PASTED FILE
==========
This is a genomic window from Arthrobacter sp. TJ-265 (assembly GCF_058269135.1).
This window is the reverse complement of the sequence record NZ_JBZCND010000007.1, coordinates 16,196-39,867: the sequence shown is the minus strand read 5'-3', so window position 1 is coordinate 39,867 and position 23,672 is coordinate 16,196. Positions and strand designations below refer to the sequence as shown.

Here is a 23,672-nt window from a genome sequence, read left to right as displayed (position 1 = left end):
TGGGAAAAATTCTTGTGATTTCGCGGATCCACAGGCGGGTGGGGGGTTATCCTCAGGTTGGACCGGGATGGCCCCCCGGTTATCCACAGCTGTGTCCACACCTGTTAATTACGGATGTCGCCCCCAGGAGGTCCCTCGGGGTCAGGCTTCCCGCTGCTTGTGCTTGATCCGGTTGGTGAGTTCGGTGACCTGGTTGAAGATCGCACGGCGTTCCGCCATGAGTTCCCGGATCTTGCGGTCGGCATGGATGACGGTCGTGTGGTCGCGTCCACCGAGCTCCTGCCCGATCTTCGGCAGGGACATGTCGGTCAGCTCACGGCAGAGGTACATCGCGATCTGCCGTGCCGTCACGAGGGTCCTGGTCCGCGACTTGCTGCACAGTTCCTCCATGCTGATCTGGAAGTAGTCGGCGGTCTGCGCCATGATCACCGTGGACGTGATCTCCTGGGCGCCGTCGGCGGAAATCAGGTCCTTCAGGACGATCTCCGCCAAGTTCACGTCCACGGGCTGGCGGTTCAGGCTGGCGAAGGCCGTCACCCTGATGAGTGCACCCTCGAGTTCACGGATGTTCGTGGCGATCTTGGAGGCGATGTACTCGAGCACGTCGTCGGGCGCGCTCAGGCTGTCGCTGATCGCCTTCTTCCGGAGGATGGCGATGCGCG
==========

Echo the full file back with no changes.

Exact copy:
This is a genomic window from Arthrobacter sp. TJ-265 (assembly GCF_058269135.1).
This window is the reverse complement of the sequence record NZ_JBZCND010000007.1, coordinates 16,196-39,867: the sequence shown is the minus strand read 5'-3', so window position 1 is coordinate 39,867 and position 23,672 is coordinate 16,196. Positions and strand designations below refer to the sequence as shown.

Here is a 23,672-nt window from a genome sequence, read left to right as displayed (position 1 = left end):
TGGGAAAAATTCTTGTGATTTCGCGGATCCACAGGCGGGTGGGGGGTTATCCTCAGGTTGGACCGGGATGGCCCCCCGGTTATCCACAGCTGTGTCCACACCTGTTAATTACGGATGTCGCCCCCAGGAGGTCCCTCGGGGTCAGGCTTCCCGCTGCTTGTGCTTGATCCGGTTGGTGAGTTCGGTGACCTGGTTGAAGATCGCACGGCGTTCCGCCATGAGTTCCCGGATCTTGCGGTCGGCATGGATGACGGTCGTGTGGTCGCGTCCACCGAGCTCCTGCCCGATCTTCGGCAGGGACATGTCGGTCAGCTCACGGCAGAGGTACATCGCGATCTGCCGTGCCGTCACGAGGGTCCTGGTCCGCGACTTGCTGCACAGTTCCTCCATGCTGATCTGGAAGTAGTCGGCGGTCTGCGCCATGATCACCGTGGACGTGATCTCCTGGGCGCCGTCGGCGGAAATCAGGTCCTTCAGGACGATCTCCGCCAAGTTCACGTCCACGGGCTGGCGGTTCAGGCTGGCGAAGGCCGTCACCCTGATGAGTGCACCCTCGAGTTCACGGATGTTCGTGGCGATCTTGGAGGCGATGTACTCGAGCACGTCGTCGGGCGCGCTCAGGCTGTCGCTGATCGCCTTCTTCCGGAGGATGGCGATGCGCG